Rev. Manion recounts a real-life experience, either of his own or of somebody he knows personally and then builds on that to look more closely at the experience of the Israelites in the wilderness and how we can apply those experiences to the difficulties we may be going through.  This was a practical and encouraging book.

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And the rest of the books I read, with an occasional additional note, are:
11. Trophy Child…Saving Parents from Performance….Preparing Children for Something Greater Than Themselves by Ted Cunningham
12.  Praying the Names of God by Ann Spangler – I have to admit I read most of this in 2014.
13.  The Power of Praying for Your Adult Children by Stormie Omartian – This almost made the top 10 cut.  If you have adult children and if you are a praying parent, make sure you read this book.
14.  Dreaming of a Father’s Love by Sharon A. Lavy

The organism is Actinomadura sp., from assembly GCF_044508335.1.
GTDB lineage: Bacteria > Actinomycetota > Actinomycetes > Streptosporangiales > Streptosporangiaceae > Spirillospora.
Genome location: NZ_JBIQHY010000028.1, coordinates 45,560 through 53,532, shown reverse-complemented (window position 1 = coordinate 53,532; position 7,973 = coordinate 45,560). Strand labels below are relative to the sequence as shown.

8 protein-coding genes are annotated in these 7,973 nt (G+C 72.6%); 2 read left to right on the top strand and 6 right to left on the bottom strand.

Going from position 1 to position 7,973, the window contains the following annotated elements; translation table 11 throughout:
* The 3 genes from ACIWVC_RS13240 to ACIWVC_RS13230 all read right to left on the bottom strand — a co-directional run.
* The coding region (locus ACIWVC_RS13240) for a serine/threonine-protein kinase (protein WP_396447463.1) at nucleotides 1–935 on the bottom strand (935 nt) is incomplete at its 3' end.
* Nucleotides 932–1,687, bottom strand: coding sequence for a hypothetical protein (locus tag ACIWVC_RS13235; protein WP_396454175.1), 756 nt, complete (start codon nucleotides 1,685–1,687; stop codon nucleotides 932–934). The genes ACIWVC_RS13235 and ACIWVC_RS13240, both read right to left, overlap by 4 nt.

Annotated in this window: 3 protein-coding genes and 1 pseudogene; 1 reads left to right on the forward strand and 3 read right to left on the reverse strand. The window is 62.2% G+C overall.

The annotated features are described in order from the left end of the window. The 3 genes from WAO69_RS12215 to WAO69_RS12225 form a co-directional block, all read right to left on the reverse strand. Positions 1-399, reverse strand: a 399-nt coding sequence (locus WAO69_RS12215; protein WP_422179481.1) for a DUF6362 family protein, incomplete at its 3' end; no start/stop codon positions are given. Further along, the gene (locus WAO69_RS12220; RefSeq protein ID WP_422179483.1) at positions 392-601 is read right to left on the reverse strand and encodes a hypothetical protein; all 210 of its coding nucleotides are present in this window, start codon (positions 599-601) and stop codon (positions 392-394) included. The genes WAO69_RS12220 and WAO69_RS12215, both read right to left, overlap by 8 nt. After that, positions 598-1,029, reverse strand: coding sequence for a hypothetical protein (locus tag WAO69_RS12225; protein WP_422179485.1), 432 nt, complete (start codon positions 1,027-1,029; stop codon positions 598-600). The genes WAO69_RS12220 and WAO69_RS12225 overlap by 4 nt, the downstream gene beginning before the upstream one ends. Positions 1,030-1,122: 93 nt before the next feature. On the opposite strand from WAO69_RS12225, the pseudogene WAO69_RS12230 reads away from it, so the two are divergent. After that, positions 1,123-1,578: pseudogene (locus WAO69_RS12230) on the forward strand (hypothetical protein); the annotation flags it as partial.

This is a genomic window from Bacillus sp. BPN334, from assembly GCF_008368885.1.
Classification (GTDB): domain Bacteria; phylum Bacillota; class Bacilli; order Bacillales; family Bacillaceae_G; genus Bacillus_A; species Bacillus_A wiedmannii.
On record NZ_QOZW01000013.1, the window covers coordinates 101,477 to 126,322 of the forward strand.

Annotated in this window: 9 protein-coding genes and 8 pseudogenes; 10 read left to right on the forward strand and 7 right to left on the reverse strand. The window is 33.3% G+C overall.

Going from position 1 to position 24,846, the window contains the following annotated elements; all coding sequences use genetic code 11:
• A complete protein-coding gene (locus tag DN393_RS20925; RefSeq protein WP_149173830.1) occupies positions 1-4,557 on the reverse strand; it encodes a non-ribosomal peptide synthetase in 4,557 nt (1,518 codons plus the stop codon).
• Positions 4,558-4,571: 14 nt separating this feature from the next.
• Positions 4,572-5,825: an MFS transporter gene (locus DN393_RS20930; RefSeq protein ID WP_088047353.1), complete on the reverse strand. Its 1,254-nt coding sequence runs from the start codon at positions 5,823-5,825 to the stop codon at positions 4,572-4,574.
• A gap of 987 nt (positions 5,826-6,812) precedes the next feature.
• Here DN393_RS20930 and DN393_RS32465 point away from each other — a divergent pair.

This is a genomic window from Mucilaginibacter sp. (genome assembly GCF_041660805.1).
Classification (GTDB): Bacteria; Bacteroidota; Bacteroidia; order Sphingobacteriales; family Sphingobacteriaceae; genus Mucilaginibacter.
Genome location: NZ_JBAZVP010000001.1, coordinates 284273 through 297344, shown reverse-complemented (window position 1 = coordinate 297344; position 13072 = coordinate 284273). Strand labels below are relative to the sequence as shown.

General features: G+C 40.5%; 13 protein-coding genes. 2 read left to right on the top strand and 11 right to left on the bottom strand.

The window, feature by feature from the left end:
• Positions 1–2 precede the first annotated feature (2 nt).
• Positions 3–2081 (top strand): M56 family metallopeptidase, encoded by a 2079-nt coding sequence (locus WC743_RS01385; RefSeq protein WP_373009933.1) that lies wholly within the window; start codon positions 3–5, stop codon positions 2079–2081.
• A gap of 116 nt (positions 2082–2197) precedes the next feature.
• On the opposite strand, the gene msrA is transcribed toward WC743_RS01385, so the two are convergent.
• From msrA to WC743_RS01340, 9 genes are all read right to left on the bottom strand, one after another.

15.  A Plain Scandal:  An Appleseed Creek Mystery by Amanda Flower
16.  The Choice by Robert Whitlow – I like everything I read by Robert Whitlow, so this almost made it in the top 10 as well.
17.  The Life and Prayers of Saint Joan of Arc by Wyatt North
18.  I Called Him Dancer by G. Edward Snipes
19.  Tell Your Time:  How to Manage Your Schedule So You Can Live Free by Amy Lynn Andrews
20.  Pretense by Lori Wick
21.  Spiritual Warfare:  The Battle for God’s Glory by Jerry Rankin
22.  In Between by Jenny B. Jones
23.  Just One SIMAIR Story by Rich Schaffer -- Review here.
24.  Rhythms of Renewal by Letitia Suk
25.  Lily Cigar by Tom Murphy – Don’t waste your time or your money.  Review here.
26.  The Strength to Stand, My Cancer, My Blessing by David Adams -- Review here.
27.  Forgetting Tabitha: The Story of an Orphan Train Rider by Julie Dewy – Don’t waste your time or money.  Review here.